Murder mysteries are my relaxation tonic. On the bedside table now is Louise Penny’s Bury Your Dead. Another classic Chief Inspector Gamache mystery, this time primarily set in Quebec City. A central part of the tale involves the mystery of Samuel de Champlain’s burial place in the old city. Set in a warmly charming and bitterly cold February Quebec winter, one can hear the snow crunching, taste the chocolat chaud and feel the cold winds on the Plains of Abraham. Happy memories of our 12th anniversary trip to Quebec City are flooding back. with each street and landmark.
We were married in early October, which is a Perfect time to experience the delights of Quebec. Leaves! St. Lawrence River! Mountains! Art Weeks! Quebecois Cuisine! Cliffs and Funiculars!
It was a lovely touristy trip. Charming B&B a block from the St. Lawrence and Chauteau Frontenac. We took a touristy boat trip down the St. Lawrence and back. The fall leaves and scenery were amazing and the breezes bracing, perfectly enjoyable.
Ron’s getting ready for dinner.
We headed north for a few days. Hiked magnificent mountainsides – simply ablaze.
We traveled to Baie St Paul where we strolled, visited the Reves d’Automne, and had a local pint. That evening, we wandered into the hotel restaurant and the found the town’s annual art festival’s intercultural dinner! That year was an African exchange, thus a tasty series of African dishes in a very convivial room, hung with one of the hosts’ artwork. We were warmly embraced and asked to join the feast. The next day we bought a painting which now graces our dining room.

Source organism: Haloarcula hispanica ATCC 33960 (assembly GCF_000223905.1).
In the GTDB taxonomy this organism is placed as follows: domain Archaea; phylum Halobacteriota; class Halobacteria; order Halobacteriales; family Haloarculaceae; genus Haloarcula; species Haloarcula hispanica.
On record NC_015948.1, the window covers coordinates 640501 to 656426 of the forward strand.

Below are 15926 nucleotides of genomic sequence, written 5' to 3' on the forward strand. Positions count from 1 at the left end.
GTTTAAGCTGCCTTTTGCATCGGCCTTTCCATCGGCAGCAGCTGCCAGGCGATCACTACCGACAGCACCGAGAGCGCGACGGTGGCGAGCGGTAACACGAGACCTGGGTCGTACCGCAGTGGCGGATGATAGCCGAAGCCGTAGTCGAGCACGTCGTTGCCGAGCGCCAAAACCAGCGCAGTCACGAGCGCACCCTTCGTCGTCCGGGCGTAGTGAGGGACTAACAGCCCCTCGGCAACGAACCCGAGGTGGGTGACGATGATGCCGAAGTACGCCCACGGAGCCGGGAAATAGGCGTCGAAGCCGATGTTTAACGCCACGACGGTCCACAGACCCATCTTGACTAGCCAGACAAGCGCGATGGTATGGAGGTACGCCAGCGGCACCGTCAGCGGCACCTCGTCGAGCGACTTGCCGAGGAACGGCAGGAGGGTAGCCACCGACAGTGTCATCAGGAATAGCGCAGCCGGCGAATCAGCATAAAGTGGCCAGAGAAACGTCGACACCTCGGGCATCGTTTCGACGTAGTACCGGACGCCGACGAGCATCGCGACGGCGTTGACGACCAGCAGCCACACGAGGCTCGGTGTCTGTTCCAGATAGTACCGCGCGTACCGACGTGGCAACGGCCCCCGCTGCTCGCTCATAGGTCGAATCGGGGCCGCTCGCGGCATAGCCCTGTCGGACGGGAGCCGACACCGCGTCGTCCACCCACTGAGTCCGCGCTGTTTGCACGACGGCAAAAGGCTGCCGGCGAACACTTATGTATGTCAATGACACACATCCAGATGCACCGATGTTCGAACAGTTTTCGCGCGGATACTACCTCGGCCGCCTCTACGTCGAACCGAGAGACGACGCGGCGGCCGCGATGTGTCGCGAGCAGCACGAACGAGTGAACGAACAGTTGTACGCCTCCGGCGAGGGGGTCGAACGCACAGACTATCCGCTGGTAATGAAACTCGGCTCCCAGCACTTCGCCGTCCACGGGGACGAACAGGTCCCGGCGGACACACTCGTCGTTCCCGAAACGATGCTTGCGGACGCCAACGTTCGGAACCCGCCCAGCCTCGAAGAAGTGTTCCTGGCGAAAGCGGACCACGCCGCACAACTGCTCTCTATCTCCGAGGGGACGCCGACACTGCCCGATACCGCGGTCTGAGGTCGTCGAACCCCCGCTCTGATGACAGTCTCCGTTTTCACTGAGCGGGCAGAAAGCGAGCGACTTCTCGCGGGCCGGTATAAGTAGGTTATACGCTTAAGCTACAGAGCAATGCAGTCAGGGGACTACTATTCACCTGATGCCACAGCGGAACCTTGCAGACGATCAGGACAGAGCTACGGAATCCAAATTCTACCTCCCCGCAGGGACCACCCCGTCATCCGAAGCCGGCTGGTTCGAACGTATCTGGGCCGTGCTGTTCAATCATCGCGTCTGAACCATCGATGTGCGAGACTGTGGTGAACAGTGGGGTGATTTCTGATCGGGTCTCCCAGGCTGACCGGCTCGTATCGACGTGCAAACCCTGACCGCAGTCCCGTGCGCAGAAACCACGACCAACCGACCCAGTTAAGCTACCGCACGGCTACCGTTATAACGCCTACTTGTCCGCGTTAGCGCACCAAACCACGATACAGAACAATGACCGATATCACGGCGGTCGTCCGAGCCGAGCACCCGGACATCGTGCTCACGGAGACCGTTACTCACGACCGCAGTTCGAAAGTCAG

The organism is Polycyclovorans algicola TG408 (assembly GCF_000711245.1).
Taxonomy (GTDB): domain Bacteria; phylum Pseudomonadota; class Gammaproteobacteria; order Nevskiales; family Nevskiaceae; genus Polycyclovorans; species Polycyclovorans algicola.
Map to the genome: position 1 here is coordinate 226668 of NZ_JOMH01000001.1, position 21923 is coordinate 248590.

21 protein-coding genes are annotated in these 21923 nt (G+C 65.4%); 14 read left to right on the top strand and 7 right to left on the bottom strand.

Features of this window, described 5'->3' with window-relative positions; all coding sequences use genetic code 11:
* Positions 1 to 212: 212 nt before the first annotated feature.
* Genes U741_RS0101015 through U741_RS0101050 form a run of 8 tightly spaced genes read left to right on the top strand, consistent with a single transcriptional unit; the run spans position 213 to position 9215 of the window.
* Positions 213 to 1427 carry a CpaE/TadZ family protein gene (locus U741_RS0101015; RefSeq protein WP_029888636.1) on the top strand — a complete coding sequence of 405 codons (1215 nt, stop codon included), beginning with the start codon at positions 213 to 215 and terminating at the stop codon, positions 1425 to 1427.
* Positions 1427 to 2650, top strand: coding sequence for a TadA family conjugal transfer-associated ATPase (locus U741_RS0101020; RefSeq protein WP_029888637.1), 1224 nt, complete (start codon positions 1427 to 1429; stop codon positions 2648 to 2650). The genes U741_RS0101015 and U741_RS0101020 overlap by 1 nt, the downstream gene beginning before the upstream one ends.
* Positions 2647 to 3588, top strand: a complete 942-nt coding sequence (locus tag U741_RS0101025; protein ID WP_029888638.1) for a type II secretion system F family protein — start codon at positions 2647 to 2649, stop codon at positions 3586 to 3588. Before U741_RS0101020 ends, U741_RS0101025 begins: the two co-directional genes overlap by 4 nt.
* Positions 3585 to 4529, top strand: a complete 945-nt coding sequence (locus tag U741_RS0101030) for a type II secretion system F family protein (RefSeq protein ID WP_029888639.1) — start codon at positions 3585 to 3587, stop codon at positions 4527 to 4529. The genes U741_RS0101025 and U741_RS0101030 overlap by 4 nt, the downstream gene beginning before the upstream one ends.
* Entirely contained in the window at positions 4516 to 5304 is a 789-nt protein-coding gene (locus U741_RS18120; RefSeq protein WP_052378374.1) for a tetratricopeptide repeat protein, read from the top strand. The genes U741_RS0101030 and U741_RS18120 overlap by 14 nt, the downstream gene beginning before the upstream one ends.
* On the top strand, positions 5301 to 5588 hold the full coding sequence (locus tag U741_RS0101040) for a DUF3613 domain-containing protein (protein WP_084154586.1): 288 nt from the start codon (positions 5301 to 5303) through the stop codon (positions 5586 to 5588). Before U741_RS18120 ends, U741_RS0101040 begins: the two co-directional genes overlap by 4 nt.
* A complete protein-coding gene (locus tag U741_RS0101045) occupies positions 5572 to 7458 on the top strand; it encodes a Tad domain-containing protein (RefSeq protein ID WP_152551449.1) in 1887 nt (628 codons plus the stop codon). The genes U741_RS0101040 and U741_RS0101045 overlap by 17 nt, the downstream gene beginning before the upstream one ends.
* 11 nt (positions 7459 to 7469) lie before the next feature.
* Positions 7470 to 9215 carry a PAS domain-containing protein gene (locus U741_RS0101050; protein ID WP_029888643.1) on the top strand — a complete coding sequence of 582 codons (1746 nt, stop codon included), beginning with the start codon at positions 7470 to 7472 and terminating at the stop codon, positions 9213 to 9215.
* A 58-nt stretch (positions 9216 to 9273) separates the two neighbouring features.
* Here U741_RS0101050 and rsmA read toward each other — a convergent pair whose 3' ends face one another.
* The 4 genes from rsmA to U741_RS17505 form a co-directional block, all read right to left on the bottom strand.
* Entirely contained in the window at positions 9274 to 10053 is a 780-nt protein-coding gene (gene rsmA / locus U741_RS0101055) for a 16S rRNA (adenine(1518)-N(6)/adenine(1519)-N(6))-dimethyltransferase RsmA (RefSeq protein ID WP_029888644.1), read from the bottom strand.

Heading up the coast we made a ferry crossing the Saguenay River to Tadoussac. Lots of interesting passengers and cargo.
On the way back to Quebec City we found a remarkable cathedral, full of intense mosaics. I can’t even find that village on the map now…
…not to mention iconic riverside villages.
I love my neck of the woods, but I also love discovering the mysteries of other woods.